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Book review: <i>Empowered</i> by Adam Warren

the cover of the book

If this was soft porn, it would be Buffy the Vampire Layer.


Illustration by Mr Warren, and the only one in the whole book which shows the characters in colour. Could have been better; conveys little tone, none of the story beyond that it involves superheroes, and the ill-defined expression of the titular character is not a good first note. On the polychromatic conveyor belt of the comic shop shelf, a stylish pencil drawing like those inside might have had more impact.


“Empowered”, or “Emp”, for short, is the alias of an apprentice superhero. Her powers include super-strength, invulnerability and lethal energy blasts, but unfortunately are all entirely reliant on her “suit”, a body-stocking of the stock comic model. Unfortunately for Emp, her powers are thus diminished whenever she damages the suit, and, as anyone familiar with comics will tell you, super-heroines rarely make it past page three without receiving lavish, flesh-baring tears in their clothing.

Our heroine therefore spends a lot of time being tied up and held hostage half naked, which is, of course, another thing that super-heroines do. On account of her unreliable abilities and frequent kidnappings, Emp is considered a joke by the super-hero fraternity and ostracised by even her own team-mates. However, her luck changes when she meets a handsome young henchman and falls in love. The uneven terrain of their lusty but ill-starred relationship forms the rest of the book.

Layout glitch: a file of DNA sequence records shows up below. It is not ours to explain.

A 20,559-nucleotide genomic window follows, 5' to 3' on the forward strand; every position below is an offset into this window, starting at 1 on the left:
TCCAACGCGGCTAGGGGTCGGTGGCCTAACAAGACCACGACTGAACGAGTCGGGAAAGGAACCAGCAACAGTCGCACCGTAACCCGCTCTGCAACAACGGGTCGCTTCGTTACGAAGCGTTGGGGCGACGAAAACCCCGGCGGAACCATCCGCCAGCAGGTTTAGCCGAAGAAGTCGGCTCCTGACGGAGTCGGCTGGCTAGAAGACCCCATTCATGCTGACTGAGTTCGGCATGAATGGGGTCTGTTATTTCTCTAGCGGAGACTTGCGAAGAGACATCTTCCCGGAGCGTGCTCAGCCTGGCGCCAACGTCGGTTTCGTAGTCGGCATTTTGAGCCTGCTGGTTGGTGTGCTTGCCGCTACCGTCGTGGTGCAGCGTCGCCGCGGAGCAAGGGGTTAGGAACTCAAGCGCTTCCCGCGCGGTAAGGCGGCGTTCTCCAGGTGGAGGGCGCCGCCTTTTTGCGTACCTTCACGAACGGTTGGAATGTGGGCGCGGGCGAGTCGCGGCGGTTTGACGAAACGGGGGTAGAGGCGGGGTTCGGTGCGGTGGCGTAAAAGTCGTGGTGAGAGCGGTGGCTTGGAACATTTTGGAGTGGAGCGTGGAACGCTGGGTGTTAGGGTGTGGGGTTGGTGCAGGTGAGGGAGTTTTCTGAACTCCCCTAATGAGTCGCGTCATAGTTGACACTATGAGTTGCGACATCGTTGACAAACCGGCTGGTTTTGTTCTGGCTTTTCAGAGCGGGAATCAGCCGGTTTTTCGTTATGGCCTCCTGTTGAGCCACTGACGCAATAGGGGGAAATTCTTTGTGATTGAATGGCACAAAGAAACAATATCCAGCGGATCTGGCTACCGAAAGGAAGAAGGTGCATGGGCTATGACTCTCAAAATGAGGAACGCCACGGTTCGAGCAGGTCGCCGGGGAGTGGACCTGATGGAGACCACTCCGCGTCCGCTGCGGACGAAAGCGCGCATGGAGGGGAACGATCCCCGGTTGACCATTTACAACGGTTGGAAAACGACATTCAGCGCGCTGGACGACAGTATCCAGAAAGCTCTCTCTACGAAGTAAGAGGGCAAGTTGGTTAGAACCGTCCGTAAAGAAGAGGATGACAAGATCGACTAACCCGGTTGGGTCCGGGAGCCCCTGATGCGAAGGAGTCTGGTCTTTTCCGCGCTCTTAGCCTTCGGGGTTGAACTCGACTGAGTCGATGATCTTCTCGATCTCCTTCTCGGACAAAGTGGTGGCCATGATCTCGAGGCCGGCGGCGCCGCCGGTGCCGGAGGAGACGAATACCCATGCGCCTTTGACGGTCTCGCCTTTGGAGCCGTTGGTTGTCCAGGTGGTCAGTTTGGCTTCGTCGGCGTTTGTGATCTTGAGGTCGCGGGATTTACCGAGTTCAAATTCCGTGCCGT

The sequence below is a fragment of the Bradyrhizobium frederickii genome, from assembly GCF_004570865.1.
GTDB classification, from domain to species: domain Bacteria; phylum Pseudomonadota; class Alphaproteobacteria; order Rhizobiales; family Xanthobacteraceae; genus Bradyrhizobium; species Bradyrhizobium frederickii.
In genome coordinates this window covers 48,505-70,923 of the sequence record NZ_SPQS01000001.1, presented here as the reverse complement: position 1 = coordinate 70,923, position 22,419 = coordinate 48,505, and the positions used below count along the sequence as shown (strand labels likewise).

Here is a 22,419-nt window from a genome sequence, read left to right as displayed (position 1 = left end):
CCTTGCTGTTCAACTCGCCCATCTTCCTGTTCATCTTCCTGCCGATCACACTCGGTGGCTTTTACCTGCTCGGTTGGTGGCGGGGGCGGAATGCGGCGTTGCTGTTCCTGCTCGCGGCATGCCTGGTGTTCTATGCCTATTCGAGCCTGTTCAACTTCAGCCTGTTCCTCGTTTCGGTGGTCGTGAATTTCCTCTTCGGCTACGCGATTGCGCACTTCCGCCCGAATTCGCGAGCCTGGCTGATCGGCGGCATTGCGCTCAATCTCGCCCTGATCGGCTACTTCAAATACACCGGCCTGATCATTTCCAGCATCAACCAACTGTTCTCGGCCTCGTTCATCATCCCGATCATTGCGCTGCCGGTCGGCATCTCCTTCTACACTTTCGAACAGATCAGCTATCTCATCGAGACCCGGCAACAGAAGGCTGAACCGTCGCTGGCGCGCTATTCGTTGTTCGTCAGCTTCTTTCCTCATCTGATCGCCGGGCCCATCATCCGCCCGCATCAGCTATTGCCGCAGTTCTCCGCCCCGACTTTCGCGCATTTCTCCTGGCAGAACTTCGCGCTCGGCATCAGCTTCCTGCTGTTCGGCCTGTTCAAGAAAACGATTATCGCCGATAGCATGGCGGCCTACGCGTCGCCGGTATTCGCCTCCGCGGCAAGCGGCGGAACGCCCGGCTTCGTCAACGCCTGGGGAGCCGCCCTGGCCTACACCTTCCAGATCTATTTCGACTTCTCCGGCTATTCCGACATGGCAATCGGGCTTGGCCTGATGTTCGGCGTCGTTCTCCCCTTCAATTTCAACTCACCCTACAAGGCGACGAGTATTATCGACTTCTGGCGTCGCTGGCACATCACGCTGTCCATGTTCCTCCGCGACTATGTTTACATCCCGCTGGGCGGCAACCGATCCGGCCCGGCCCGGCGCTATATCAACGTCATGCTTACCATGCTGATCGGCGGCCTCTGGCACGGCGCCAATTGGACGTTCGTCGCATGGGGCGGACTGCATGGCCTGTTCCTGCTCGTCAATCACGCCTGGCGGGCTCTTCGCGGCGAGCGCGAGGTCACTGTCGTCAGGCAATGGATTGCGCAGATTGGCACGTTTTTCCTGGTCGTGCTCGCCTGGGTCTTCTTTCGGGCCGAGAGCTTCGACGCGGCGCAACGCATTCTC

The good

Artistically, Warren has his technique DOWN. Initially an American manga copyist, he spent years honing the style well beyond most of his U.S. contemporaries, before deliberately forming his own. Equal parts Japanese and Western in style, and more brave than this sounds; for any commercial artist to switch styles requires confidence, but the fad of the manga “look” in superhero comics has passed, yet Warren’s new style is too unique to appeal to purist fans of the manga his books were once shelved beside. But I love it. Despite the fact that this is black and white and, unusually, drawn only in pencil, it’s pin-sharp, sexy, hyper-stylised, and, for what it aims to be, just about flawless.

Credit is also due to Warren for trying something a little different with his writing—he can do the post-modern superhero stuff sitting on his hands, but a relationship story which aims at a certain level of emotional honesty is a lot more challenging. Once the central relationship develops, that’s where the focus stays, though there are a handful of supporting characters—the Galactus-esque demonic entity trapped, impotent, in a belt is my favourite. At it’s best, the storytelling is reminiscent of Joss Whedon (of whom Warren is patently a fan). Verve, cultural references, domestic detail and genre silliness are an eternally fun blend, and Warren has been practising this sort of thing for years. Finally he gets a completely free hand.

The bad